4th Annual Grateful Dead Meet-Up At The Movies - Beat Club 4/21/72
We're brimmin' with Bremen over at Dead.net! That's right, the festivities surrounding the 4th Annual Meet-Up At The Movies: Beat Club 4/21/72 have started early for us. If you haven't purchased your ticket for this one-night only event featuring the never-before-seen Beat Club studio performance in its entirety, restored from the original broadcast 2” quad video and audio mixed and mastered from the original analog tapes, let us set the scene with the official liner notes plucked from the sold out Europe '72: The Complete Recordings boxed set.
All that most of the world knows about the city of Bremen in northern Germany is that once upon a time, long ago, there were these four old animals—a cat, a dog, a donkey and a rooster—who left their farms in the countryside and headed towards Bremen, where they hoped to live out their days as musicians. Oh, wait—that didn’t really happen. That’s the old Brothers Grimm fairy tale, The Town Musicians of Bremen. Fast forward. When the Grateful Dead—which included a few cats, a bird and a pig—hit Bremen in the third week of April in ’72, the city was still a destination for traveling musicians, thanks to a popular television program that emanated from there, called Beat-Club.
Beat-Club was Germany’s first major rock ’n’ roll TV show, on the air monthly (or so) since September 1965 (through the end of 1972). Typically, each program would feature several acts, some shot live in the rather sterile Studio 3 of Radio Bremen, and others appearing on film or video supplied from elsewhere. Basically, everyone who was anyone in rock music in the late ’60s and early ’70s showed up on Beat-Club at one time or another—and so did a lot of acts no one in the U.S. has ever heard of! Typically, a band taping in Bremen for Beat-Club would have a song or two appear on the monthly program a few weeks later, and one suspects that most acts probably came to the studio with a good idea of what song(s) they wanted to highlight, and knocked it out quickly.
Ah, but things were a little different when the Grateful Dead rolled into town with their tie-dyed amps, their entourage of long-haired “family,” and their recording truck parked outside. Maybe the Dead knew that day that “One More Saturday Night” would be the song that would air on the May 27 edition of the Beat-Club program, but they sure didn’t act that way. Instead, after a sound check that included “Loser” and “Black-Throated Wind,” they played a remarkable 80-minute set that mixed short songs with big jamming tunes, including two charged versions of “Playing in the Band,” and a spectacular “Truckin’” > “Other One” sequence that is more than 30 minutes long. That the band could play this well in front of a bunch German TV technicians, rather than their usual sea of swaying and flailing hippies, is amazing. That it was all captured in crystal-clear close-up video is truly a gift from the Gods (and if there’s any justice in the universe, the Gods will someday allow that video to be released commercially).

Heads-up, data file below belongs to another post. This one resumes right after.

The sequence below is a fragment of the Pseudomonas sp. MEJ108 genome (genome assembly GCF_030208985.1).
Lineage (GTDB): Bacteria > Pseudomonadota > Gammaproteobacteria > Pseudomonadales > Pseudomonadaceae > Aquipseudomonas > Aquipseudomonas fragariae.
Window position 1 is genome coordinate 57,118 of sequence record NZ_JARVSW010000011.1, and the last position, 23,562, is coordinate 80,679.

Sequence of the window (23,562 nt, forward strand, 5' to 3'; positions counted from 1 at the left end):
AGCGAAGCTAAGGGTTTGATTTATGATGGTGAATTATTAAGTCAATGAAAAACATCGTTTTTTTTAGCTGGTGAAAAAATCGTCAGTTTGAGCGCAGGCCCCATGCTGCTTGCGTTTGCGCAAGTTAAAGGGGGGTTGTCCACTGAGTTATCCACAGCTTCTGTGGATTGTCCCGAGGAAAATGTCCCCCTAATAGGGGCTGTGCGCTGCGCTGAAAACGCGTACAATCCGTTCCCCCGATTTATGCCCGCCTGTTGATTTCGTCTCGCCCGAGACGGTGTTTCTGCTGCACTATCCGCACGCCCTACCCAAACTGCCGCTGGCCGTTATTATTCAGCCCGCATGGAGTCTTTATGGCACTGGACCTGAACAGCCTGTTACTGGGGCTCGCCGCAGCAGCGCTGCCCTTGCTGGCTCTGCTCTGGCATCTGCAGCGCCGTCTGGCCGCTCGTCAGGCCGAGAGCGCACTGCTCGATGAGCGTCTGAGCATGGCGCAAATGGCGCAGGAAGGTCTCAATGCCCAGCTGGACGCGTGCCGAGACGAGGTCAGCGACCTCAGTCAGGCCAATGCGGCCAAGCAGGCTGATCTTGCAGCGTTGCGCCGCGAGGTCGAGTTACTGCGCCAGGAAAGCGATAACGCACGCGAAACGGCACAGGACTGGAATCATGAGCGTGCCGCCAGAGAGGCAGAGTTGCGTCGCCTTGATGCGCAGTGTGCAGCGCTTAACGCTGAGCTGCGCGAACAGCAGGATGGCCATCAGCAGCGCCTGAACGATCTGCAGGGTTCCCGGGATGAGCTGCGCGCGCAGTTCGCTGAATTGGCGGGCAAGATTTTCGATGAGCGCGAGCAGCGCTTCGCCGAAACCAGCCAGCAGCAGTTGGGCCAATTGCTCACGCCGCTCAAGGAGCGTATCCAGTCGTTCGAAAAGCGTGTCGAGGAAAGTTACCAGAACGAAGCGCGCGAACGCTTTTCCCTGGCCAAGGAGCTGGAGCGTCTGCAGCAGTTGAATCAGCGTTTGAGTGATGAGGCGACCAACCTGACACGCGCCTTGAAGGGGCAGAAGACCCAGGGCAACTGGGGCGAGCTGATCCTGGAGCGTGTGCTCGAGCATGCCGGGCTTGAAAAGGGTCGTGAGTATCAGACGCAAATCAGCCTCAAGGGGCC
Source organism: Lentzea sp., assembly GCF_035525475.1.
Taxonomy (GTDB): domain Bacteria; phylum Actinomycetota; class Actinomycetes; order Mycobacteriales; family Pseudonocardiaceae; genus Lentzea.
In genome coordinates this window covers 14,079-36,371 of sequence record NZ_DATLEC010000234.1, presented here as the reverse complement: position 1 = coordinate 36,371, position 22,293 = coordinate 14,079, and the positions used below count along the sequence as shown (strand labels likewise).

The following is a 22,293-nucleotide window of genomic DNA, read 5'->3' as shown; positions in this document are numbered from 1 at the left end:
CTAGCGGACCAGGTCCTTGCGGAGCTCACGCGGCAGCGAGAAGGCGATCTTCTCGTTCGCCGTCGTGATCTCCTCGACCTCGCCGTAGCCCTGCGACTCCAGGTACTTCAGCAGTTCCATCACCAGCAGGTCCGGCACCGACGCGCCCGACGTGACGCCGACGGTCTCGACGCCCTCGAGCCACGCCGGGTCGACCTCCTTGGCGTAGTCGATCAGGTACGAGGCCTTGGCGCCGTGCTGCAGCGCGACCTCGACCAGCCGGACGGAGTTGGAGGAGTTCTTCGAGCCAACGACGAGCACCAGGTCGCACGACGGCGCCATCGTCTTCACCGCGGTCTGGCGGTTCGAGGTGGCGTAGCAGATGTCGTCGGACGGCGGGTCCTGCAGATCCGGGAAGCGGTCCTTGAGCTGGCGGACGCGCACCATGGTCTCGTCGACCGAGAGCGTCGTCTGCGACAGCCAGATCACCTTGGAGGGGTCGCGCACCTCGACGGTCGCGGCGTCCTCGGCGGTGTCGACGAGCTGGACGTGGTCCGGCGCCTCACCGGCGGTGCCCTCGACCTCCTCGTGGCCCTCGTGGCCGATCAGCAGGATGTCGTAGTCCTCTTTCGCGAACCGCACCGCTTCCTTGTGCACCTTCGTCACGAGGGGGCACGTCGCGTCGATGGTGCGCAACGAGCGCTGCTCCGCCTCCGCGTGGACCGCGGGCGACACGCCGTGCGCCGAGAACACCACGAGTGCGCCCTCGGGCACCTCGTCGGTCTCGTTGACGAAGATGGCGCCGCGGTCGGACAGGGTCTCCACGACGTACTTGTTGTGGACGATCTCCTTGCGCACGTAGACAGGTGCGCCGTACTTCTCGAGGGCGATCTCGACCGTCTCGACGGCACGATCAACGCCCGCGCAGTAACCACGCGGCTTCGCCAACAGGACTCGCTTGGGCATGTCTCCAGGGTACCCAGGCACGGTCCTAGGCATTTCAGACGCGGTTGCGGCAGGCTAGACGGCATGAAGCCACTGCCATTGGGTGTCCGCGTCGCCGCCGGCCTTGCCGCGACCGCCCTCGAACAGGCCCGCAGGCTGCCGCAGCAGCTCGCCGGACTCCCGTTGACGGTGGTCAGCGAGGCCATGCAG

But even studying the aural document is fascinating. For one thing, the sound is recording-studio-clear, with no venue ambience or crowd seeping into the mics. And it’s not just an ordinary show: Garcia only sings two numbers, Pigpen one, and Bob six. After Jerry casually says “we’re rolling,” Bobby shouts into the microphone, “Ladies and gentlemen, the Grrrrrateful Dead!” and the band kicks into “Bertha,” crisp and energetic, but marred by a couple of lyric flaws. Then comes “Playing in the Band,” which the group pulled out at every stop on the Europe tour, and was great every single night. Jerry is all over the wah-wah pedal during the middle jam, making it growl and cry and squeal. “Mr. Charlie” is just about letter-perfect.
That is followed by our first do-over of the day—a luxury afforded by the fact there is no audience and this isn’t a “concert” per se. About a minute into “Sugaree,” Jerry says, “Hold it, hold it. Somebody played the wrong changes in there” (cough-Pigpen-cough), so they start at the top again. A few tunes later, Bobby halts a second version of “Playing” after he blows the first line: “Some folks trust in treason,” he sings. (It’s not clear why they do “Playing” again, as the first version was excellent. But the one that comes after the flub is even better, with a more intense middle section and much mind-bending bass work from Phil. Maybe they were more warmed-up second time ’round.) The final song-stopping calamity comes on “Truckin’,” after Bob completely spaces his entrance to the first verse, leading to the band hilariously attempting a shutdown of the song that’s all discordant crashing and colliding instruments, like some catastrophic orchestra mishap in a Bugs Bunny cartoon. Second time is the charm, though, and the group nails it and kicks off the long and exciting journey mentioned above.